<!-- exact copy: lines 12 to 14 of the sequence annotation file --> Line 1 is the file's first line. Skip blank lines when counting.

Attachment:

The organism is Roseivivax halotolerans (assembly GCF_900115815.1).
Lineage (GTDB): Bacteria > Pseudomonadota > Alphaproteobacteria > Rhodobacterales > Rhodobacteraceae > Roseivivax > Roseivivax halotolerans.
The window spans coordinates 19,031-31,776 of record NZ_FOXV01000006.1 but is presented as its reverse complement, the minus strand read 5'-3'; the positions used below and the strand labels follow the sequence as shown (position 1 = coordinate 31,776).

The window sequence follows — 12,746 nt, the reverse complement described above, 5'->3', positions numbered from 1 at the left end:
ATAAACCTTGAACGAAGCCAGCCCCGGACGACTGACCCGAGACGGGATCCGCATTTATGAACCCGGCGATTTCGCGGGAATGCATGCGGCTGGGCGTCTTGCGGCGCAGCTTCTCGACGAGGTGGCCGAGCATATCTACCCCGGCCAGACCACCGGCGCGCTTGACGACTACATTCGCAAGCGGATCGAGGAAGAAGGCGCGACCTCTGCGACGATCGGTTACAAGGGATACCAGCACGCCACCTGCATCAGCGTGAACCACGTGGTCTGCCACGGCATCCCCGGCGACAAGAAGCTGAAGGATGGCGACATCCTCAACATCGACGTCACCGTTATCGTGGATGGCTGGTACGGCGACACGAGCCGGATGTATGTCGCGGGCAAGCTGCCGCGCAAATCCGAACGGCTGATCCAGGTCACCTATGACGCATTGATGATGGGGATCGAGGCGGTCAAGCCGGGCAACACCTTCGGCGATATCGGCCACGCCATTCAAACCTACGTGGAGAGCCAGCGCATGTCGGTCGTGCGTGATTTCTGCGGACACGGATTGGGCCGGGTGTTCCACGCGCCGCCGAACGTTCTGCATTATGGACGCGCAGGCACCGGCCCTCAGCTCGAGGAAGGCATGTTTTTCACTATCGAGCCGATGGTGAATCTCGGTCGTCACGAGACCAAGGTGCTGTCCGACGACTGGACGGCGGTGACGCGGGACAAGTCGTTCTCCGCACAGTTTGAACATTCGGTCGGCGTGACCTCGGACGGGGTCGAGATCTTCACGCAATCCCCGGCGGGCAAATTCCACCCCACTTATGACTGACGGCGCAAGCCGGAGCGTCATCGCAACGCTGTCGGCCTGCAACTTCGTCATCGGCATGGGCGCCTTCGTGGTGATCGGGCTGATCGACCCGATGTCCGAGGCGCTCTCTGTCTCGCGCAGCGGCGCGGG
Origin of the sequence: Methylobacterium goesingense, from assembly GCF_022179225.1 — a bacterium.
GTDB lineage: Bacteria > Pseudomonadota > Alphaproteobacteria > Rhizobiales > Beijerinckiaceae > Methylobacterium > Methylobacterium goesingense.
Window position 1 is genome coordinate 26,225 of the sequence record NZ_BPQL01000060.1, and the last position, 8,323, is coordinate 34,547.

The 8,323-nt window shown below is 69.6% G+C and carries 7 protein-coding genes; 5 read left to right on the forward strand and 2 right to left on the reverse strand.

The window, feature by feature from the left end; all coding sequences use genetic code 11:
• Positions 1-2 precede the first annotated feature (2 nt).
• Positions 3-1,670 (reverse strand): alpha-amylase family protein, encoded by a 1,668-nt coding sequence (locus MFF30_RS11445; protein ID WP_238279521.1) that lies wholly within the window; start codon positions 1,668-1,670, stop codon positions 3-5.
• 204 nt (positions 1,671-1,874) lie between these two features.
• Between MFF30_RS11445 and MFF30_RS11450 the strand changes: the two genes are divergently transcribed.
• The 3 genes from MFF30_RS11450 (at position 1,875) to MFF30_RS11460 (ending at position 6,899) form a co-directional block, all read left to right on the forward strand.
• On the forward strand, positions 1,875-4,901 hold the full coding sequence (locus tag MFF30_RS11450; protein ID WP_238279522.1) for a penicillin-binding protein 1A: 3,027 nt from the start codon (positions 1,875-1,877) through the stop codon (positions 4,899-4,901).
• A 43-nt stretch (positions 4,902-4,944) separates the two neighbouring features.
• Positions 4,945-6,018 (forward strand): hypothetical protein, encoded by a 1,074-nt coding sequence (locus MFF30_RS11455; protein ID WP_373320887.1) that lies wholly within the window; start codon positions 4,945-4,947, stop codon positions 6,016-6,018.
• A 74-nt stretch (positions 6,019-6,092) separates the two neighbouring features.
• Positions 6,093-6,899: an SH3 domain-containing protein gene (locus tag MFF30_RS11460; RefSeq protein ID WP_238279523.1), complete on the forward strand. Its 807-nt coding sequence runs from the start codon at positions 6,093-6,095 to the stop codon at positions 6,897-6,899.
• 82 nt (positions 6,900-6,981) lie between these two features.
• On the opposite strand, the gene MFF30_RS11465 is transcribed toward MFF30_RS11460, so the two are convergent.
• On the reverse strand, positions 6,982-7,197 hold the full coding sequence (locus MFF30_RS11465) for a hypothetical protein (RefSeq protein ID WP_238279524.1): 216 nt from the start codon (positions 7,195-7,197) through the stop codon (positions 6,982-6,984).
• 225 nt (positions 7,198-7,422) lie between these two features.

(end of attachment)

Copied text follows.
• Positions 3-1,670 (reverse strand): alpha-amylase family protein, encoded by a 1,668-nt coding sequence (locus MFF30_RS11445; protein ID WP_238279521.1) that lies wholly within the window; start codon positions 1,668-1,670, stop codon positions 3-5.
• 204 nt (positions 1,671-1,874) lie between these two features.
• Between MFF30_RS11445 and MFF30_RS11450 the strand changes: the two genes are divergently transcribed.